Wendy’s Chili & Spoons: Usability

Yesterday I experienced a great metaphor for software usability testing and user feedback. We ate lunch at Wendy’s, and being the adventurous bloke I am, I decided to forgo the fries in lieu of chili. Eagerly awaiting my lunch-time treat, I peeled the plastic spoon out of it’s wrapper and got ready to dig in, not realizing I was about to go through four different archetypal users of a system.

End-Customer: From the first spoonful of chili, I knew something was wrong! My chili was inadequate! The content of my purchase didn’t meet my standards – it was too runny. Every time I tried to pick up a spoonful of chili, it would run off the edges of the shallow spoon. I couldn’t get a satisfying mouthful. Clearly there was an issue with the way their chili was prepared. The substance of the product just wasn’t up to par.

Sophisticated User: But then I realized, the runniness of the chili is a personal preference – it’s impossible to please everyone. Really, my concern was that I couldn’t use the tools provided to accomplish my goal: to get a decent mouthful of chili. Clearly the issue wasn’t really with the chili, the issue was with the hardware – the spoon was too small. Glad I had overcome my knee-jerk id-10-T problem, I proceeded to use the inadequate tool as best I could.

Demanding Compliance Officer: While I was eating, though, the though struck me: they could have fixed this issue by offering more than one size spoon. In fact, that would have made sense for their business since there were children eating at the restaurant (who would need a smaller spoon) and even elderly people (who may need a thicker handle). The costs of restructuring their cutlery-racks, not to mention any impact on their supply-chain, weren’t a concern – accessibility must be preserved!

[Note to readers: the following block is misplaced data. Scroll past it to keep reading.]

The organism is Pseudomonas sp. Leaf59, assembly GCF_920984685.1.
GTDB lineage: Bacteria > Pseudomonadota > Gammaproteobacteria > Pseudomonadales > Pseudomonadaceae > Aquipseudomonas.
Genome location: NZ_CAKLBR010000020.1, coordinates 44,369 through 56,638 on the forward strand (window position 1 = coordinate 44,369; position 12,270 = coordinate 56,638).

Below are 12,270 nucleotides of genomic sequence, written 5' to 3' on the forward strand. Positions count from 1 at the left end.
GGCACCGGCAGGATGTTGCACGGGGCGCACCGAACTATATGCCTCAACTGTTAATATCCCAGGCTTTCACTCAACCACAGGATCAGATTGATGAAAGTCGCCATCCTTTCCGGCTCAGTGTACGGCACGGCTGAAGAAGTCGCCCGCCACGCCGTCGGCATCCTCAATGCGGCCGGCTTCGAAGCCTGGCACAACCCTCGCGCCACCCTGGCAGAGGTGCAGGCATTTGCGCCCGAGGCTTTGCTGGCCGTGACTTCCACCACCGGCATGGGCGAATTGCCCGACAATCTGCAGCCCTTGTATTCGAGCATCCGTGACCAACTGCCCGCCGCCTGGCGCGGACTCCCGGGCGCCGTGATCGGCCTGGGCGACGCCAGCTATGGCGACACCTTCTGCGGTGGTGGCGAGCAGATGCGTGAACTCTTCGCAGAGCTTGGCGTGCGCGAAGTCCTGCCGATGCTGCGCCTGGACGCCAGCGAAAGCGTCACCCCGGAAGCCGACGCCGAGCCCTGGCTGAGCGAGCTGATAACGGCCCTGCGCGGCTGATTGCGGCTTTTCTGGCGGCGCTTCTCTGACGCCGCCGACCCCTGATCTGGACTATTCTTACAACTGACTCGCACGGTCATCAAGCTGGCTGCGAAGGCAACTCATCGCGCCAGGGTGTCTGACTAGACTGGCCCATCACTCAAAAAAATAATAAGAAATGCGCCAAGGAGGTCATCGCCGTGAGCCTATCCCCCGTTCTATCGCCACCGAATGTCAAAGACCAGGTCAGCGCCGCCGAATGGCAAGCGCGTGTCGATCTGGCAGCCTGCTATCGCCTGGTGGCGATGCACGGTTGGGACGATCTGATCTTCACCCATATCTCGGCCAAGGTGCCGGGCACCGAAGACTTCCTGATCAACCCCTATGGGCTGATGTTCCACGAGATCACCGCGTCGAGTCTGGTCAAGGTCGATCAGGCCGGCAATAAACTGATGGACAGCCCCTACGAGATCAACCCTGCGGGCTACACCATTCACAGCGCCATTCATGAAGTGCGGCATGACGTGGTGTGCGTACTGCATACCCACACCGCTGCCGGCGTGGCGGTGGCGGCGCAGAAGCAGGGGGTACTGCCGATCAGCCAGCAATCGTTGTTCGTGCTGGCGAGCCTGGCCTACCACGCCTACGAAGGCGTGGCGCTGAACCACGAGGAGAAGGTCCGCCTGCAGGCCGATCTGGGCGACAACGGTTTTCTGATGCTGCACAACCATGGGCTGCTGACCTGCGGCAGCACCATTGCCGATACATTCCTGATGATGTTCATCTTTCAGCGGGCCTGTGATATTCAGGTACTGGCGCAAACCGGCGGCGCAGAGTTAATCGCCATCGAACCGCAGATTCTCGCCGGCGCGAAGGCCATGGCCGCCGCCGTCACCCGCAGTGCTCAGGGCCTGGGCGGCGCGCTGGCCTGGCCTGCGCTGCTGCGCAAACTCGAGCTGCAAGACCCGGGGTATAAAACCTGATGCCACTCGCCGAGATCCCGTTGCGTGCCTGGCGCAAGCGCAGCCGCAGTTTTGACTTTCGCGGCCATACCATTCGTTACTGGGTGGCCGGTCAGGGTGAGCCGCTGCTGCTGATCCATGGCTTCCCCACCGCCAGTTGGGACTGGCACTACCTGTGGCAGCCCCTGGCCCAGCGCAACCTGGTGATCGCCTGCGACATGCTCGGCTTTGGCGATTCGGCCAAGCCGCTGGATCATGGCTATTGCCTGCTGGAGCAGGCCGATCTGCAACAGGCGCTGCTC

Product Developer: Then, finally I realized that none of my concerns were really valid – the issue wasn’t really with the chili or the spoon, it was more an issue that I was trying to put too much food in my mouth at one time. It was user error. We should keep the spoon small to protect the customers from themselves. It’s a matter of public safety. Besides, they were probably already behind schedule and over-budget trying to figure out the best recipe for chili and dealing with so many user complaints 😉

Of course, while I was going through this metamorphosis, Derek just enjoyed his burger.


VP HCM Products at NetSuite and Founder of TribeHR and Lewis Media. Waterloo Region Enthusiast and active volunteer.



  • Ooh that’s deep. I can’t match those insights, but there WAS that time when I donated $1 and they asked me to write my name on the card which they tape up for customers to see. Of course I write “FightTube.tv” (Wendy’s spamming / blog comment spamming). This caused confusion because they had no donation spamming policies.

    Did you also notice how they now hide the chili sauce becuase *someone* kept stealing it?

  • Heh – that’s too funny. I wonder if anyone ended up going to check out your site from it? Great traffic-building strategy. 😉 “I like your burgers, but I posted my complaint up on my website – go find it at [insert URL here]” !

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